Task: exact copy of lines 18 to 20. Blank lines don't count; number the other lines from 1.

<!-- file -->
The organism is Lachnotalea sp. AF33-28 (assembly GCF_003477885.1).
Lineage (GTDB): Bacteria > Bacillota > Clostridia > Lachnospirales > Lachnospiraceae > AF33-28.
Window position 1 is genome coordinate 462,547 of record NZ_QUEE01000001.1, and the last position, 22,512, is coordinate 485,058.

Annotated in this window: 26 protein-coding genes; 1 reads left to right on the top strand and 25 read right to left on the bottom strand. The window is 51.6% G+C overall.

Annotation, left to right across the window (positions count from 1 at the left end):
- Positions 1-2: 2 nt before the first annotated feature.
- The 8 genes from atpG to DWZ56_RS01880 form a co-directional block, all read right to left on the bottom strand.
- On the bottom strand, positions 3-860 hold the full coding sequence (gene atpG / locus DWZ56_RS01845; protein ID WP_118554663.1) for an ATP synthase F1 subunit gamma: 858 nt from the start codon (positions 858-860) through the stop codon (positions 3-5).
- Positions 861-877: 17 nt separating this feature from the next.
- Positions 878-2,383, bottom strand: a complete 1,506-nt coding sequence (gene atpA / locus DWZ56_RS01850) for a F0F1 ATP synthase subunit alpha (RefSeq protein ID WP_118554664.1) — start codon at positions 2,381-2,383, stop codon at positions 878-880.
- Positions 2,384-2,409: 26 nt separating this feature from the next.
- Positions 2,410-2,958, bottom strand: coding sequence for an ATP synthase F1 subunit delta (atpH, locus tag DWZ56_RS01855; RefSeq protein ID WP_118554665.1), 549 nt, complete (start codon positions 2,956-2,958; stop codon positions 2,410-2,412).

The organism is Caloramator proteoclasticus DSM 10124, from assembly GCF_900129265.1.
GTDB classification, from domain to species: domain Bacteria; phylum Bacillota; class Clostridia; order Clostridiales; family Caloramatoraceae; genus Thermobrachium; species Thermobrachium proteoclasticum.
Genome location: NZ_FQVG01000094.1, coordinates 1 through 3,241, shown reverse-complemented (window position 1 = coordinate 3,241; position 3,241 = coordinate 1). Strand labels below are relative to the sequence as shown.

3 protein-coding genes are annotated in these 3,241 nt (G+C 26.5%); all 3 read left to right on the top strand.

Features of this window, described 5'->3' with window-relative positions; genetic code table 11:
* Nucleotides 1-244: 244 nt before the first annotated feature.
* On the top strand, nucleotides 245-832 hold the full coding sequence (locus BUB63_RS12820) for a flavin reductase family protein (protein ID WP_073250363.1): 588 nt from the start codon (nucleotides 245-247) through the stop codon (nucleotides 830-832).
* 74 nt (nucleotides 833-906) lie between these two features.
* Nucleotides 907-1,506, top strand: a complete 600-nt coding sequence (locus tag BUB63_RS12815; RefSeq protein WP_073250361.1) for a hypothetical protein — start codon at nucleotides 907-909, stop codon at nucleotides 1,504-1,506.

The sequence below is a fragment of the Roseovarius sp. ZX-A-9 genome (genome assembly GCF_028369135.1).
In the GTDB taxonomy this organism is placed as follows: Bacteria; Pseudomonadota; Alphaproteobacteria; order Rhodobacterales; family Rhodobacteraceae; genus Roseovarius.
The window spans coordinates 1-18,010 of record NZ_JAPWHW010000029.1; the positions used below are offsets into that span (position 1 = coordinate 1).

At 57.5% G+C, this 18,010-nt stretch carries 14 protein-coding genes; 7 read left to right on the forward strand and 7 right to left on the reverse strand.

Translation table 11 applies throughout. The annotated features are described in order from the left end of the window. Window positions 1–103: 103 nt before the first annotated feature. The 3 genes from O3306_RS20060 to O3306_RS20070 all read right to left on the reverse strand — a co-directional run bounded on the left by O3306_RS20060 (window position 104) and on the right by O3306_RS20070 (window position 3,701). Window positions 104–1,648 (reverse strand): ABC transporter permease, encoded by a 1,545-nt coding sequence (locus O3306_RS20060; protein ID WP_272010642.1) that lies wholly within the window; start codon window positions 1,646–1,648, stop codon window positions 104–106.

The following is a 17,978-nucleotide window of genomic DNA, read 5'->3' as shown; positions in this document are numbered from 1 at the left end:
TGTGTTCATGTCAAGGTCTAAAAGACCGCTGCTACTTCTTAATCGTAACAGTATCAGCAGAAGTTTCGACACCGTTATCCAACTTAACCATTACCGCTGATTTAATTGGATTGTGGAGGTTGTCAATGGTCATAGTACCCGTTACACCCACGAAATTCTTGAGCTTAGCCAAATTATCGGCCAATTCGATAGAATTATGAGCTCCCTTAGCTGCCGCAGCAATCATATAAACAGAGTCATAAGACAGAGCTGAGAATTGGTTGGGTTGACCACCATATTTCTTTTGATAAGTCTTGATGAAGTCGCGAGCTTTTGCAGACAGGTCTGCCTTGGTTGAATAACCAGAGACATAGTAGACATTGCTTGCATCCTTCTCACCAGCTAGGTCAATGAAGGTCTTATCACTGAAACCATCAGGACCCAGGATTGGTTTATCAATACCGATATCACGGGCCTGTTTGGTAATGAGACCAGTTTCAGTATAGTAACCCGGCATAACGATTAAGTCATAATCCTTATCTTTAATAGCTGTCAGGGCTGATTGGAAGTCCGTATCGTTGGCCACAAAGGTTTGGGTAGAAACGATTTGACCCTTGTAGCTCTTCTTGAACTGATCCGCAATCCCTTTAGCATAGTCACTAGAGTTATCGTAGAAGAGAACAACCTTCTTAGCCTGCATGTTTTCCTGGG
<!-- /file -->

* Nucleotides 1-244: 244 nt before the first annotated feature.
* On the top strand, nucleotides 245-832 hold the full coding sequence (locus BUB63_RS12820) for a flavin reductase family protein (protein ID WP_073250363.1): 588 nt from the start codon (nucleotides 245-247) through the stop codon (nucleotides 830-832).
* 74 nt (nucleotides 833-906) lie between these two features.